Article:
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Digital Finance Without Cryptocurrencies

Digital payments and financial transactions hold the promise of greater convenience, stronger competition, and increased savings to society. But when it comes to digital currencies, central banks – and not free-floating cryptocurrencies or stablecoins – should lead the way.

NEW YORK – When Tesla CEO Elon Musk promoted the Dogecoin and Bitcoin cryptocurrencies, their prices shot up. While some countries are taking a wait-and-see attitude toward private digital money, El Salvador has embraced Bitcoin as an official currency. And the New York State Department of Financial Services (NYDFS) has been busy issuing licenses (and collecting fees) to people who want to create and trade cryptocurrencies. Taking the opposite tack, China has recently banned both the mining of cryptocurrencies and their use as a medium of exchange.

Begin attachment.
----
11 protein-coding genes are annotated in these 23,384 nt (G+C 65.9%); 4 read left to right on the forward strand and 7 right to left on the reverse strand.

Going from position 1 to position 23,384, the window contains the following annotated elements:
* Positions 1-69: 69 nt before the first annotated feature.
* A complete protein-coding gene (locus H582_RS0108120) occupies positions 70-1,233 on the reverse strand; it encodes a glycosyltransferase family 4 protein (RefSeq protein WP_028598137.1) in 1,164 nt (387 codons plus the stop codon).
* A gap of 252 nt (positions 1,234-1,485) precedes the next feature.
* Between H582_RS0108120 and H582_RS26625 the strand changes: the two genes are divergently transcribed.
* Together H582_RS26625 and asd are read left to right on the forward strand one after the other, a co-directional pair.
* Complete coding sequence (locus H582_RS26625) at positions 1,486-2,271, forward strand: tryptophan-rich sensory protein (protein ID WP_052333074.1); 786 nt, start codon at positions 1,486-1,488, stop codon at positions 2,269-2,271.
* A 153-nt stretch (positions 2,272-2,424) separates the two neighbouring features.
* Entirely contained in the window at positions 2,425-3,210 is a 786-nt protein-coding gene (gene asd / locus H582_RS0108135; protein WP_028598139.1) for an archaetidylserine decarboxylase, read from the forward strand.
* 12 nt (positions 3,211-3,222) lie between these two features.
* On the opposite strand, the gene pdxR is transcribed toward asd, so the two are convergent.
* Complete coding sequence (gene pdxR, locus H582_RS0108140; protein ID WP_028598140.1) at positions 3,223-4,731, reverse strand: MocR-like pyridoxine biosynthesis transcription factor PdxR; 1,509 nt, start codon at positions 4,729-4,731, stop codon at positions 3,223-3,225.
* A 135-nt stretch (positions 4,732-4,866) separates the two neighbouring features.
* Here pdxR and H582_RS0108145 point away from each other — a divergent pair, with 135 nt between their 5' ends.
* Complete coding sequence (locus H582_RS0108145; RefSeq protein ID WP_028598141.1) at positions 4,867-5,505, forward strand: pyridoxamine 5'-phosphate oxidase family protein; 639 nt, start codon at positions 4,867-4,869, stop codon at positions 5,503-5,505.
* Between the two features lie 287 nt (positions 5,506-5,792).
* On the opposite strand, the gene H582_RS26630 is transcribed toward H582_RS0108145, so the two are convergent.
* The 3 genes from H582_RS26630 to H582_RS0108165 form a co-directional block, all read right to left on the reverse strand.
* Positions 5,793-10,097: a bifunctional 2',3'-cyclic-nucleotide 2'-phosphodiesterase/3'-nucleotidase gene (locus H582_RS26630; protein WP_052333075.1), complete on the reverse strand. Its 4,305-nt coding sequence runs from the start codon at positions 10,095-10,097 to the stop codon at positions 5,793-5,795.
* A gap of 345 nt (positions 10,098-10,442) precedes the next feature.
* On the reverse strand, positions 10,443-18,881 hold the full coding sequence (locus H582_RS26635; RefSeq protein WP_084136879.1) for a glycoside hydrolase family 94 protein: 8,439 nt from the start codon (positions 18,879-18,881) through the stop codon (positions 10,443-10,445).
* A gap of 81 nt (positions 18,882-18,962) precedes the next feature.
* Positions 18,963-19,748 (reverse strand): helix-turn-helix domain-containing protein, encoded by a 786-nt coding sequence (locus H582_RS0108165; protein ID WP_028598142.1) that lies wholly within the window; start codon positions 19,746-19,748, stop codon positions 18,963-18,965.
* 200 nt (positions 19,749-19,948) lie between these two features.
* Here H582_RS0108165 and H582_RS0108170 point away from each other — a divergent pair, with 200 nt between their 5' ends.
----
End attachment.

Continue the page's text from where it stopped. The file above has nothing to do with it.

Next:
Given the diverse policy responses, how should we assess the social costs and benefits of different types of digital currency? Let us consider free-floating cryptocurrencies, stablecoins, and central bank digital currencies (CBDCs).

The prices of free-floating cryptocurrencies – of which Bitcoin is the most famous example – are not anchored to any other asset. Despite their rapid growth, it is important to remember that cryptocurrencies have no intrinsic fundamental value and are therefore vulnerable to price crashes.

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